Wardsville veterans memorial dedicated, veterans honored in J.C.


CLICK HERE to see a gallery of photos from the Wardsville monument dedication.

CLICK HERE to see a gallery of photos from the Holy Name Veterans Service in Jefferson City.

A stinging wind grabbed hold of the flag being carried by an altar server in the procession, along with all the matching star-spangled banners lining the walkway.

They waved but never faltered.

Bundled-up students, families and local veterans were on their way from St. Stanislaus Church in Wardsville to the parish cemetery.

There, Monsignor David Cox would bless the new Veterans Memorial.

“Remember, kids, it’s part of our penance,” said Msgr. Cox, pastor of St. Stanislaus Parish and of St. Margaret of Antioch Parish in Osage Bend. “We’re going to offer being cold for the repose of the souls of all those who have died while defending our country and for those who have served in our Armed Forces.”

It was Veterans Day and the feast of St. Martin of Tours.

The day started with Mass in church.

After Holy Communion, a group of fifth-graders saluted veterans with a song called “Heroes,” including the words: “Heroes, that is what you are to me. ... You keep America strong, safe and free.”

“We praise our God for this great nation,” said their teacher, Connie Andrews.

“Brave and loyal men and women have steadfastly served in their chosen branch of the military,” she stated. “These brave men and women are our heroes.”

As the people left church, students handed out plastic soldiers, each with a tag reminding people to pray for those who are serving in the military.

The people followed Msgr. Cox and servers carrying the flag, a candle, holy water and the crucifix.

They processed through an avenue of flags from the cemetery gate to the mausoleum.

The people gathered around the granite memorial, inscribed with the names of deceased parishioners who served in the military.

Msgr. Cox thanked all the people who were responsible for having the memorial built.

He offered a prayer of blessing:

“Loving Father, we ask You to look down upon us today as we bless this memorial in honor of all of our veterans. We ask You to help us remember the price that is paid for the preservation of our freedom, especially our freedom of religion. We ask You to bless this memorial and also to bless the families of all those who mourn the loss of their loved ones who are buried here.”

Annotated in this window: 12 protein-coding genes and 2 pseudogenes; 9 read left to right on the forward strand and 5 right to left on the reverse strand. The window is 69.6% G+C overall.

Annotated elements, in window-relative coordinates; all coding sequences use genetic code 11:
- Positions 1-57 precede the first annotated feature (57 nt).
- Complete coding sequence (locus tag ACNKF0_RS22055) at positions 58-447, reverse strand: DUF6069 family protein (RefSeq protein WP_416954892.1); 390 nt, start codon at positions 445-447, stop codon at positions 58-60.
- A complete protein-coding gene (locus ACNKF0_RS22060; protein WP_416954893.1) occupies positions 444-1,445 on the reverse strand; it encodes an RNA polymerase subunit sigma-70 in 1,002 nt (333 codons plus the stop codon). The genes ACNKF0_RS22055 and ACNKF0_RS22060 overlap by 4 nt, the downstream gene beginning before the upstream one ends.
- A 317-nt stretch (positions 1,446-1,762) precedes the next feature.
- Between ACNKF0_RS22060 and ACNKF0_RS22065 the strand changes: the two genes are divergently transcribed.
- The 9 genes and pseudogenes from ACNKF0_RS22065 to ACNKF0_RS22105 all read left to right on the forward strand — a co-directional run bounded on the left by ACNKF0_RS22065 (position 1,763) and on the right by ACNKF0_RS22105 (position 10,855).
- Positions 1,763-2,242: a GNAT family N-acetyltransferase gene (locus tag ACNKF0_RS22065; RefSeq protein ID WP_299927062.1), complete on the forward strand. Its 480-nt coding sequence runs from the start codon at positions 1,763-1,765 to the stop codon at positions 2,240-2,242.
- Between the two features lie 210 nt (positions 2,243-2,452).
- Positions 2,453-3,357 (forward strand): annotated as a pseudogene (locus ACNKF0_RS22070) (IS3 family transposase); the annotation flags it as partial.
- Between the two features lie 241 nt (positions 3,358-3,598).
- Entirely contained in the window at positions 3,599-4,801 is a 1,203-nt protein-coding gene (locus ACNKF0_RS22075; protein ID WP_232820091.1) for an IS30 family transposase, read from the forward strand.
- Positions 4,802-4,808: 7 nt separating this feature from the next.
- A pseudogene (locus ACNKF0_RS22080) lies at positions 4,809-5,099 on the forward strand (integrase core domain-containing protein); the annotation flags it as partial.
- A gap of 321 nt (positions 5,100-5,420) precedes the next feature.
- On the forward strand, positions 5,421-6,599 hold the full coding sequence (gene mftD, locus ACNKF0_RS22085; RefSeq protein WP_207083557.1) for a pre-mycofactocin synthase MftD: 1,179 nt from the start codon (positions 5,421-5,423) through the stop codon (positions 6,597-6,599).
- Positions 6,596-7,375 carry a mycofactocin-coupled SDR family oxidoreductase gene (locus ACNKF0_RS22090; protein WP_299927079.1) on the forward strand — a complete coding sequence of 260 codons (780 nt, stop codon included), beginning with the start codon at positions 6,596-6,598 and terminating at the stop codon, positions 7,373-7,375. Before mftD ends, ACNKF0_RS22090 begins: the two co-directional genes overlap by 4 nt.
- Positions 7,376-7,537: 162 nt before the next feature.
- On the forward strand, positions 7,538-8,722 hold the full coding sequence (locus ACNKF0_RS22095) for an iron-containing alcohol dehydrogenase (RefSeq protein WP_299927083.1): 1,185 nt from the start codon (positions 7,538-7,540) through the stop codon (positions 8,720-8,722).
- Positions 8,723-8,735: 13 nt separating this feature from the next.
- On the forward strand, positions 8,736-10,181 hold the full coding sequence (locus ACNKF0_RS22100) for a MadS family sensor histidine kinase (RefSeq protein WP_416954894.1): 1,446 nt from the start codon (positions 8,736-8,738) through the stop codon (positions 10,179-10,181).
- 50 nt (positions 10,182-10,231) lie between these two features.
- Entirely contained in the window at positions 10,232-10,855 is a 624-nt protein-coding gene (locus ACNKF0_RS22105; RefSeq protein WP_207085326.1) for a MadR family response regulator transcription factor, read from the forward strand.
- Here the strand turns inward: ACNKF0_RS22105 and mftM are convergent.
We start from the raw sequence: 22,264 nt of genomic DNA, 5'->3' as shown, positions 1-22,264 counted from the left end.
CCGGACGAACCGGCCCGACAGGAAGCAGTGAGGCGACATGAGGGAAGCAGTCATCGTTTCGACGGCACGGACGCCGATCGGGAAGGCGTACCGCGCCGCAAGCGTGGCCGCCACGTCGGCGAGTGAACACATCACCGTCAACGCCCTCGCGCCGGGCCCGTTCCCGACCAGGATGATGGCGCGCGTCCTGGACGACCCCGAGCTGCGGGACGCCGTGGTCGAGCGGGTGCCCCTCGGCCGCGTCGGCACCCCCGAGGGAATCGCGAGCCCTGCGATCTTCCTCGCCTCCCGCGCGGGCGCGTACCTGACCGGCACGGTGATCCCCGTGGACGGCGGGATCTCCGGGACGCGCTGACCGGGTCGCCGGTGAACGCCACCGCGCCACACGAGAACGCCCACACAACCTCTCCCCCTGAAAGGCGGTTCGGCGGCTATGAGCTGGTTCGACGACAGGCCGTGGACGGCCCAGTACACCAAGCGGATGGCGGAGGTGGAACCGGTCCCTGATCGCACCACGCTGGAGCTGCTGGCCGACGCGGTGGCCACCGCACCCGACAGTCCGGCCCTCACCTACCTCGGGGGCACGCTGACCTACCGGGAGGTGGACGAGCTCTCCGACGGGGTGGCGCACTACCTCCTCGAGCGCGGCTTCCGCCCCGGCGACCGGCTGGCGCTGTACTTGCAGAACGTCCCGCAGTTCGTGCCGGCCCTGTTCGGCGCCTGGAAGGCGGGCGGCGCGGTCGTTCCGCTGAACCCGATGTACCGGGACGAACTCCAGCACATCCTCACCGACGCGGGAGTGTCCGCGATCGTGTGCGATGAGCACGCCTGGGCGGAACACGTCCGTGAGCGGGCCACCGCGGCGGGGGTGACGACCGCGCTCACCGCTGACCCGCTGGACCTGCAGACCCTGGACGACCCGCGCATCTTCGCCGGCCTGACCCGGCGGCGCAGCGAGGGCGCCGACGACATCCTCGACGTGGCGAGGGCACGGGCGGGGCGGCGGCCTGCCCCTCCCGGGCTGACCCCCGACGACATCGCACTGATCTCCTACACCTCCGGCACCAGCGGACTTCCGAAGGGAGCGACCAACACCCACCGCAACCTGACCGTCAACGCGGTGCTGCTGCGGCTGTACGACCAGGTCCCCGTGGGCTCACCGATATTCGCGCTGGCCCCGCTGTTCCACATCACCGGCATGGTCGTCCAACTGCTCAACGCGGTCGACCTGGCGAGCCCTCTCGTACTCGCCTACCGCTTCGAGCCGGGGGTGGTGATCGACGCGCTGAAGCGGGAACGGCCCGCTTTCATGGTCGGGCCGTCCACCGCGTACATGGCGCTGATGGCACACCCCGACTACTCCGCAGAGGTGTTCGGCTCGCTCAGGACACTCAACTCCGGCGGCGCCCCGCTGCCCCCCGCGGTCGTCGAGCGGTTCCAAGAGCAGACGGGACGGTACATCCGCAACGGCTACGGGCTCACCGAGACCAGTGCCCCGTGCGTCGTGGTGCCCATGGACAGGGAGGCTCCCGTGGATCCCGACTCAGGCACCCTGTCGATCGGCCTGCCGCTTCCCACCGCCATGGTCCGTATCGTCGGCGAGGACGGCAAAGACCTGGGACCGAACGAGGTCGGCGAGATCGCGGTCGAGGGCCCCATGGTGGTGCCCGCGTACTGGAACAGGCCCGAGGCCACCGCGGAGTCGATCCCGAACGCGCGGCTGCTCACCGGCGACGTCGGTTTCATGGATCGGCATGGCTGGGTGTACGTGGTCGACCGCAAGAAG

The priest sprinkled holy water onto the memorial while making the Sign of the Cross.

He then led the assembly in praying an “Our Father,” a “Hail Mary” and a “Glory Be” for the repose of the souls of all veterans who are at rest in the cemetery.

They closed by singing “My Country, ’Tis of Thee.”

“You answered the call”

Not long thereafter, a Veterans Day Mass and prayer service began in St. Peter Church in Jefferson City.

The annual observance, sponsored by the St. Peter Parish Holy Name Men’s Association, has been a Capital City tradition for over 60 years.

Military veterans, public-safety personnel and first-responders served in various liturgical roles.

Monsignor Robert A. Kurwicki, vicar general of the diocese and pastor of St. Michael Parish in Russellville, presided at the Mass and preached the homily.

“Interestingly enough, we don’t use an apostrophe before or after the ‘s’ in Veterans Day,” he noted. “It’s Veterans Day, because it belongs to everyone.”

He spoke to the veterans about three words beginning with “H.”

  • Heroes: “Every veteran is a hero or heroine. Your nation called, and you said yes. You answered the call of your country and went forth, no matter what the war or conflict was.”
  • Honor: “Every veteran, in his or her own way, honors the nation. Every veteran honors the family. Every veteran honors God.”
  • Hope: “There’s a reason people want to come to the United States of America. And this hope we have is based on our desire to make this country what is founded to be, truly: one nation, under God, indivisible, with liberty and justice for all. And who defends that hope? The veterans.”

“We are grateful and give honor to every single living veteran today,” said Msgr. Kurwicki. “Being grateful that you’re a hero. Being grateful that you have honor. Being grateful that you’re a giver of hope. May our prayers today, and may the Eucharist that we receive today, give us the spiritual strength we need to continue on.”



After Holy Communion, St. Peter parishioner Jack Dayton gave a reflection and led the praying of the Veterans Day Prayer.

“Veterans Day is a time to reflect on all the brave men and women among us who, at one time or another, put on the uniform and served to protect our country, our liberty and our lives,” he stated. “Every citizen owes a debt that can never be repaid, a debt to every veteran for their service and our freedom. However, we can honor them, be thankful for them and remember them.

“All those who served — not only those who died — have sacrificed and done their duty,” he noted.

“Veterans Day is where I can reminisce of the truly great sacrifices, and in some cases, the ultimate sacrifice that my brothers and sisters in service were willing to endure so that this country remains the land of the free and the home of their brave,” he said.

Members of the Knights of Columbus Dan C. Coppin and St. Jude Fourth Degree assemblies, dressed in full regalia, served as the honor guard for the prayer service.

Military veterans and members of various veterans’ organizations gathered in the center aisle of the church, holding flags and banners aloft and joining the assembly in singing the “Star Spangled Banner” and reciting the Pledge of Allegiance.

Members of the Samuel F. Gearhart Detachment of the Marine Corps League provided a Three Volley Rifle Salute outside the church before the playing of “Taps” on a trumpet in the choir loft.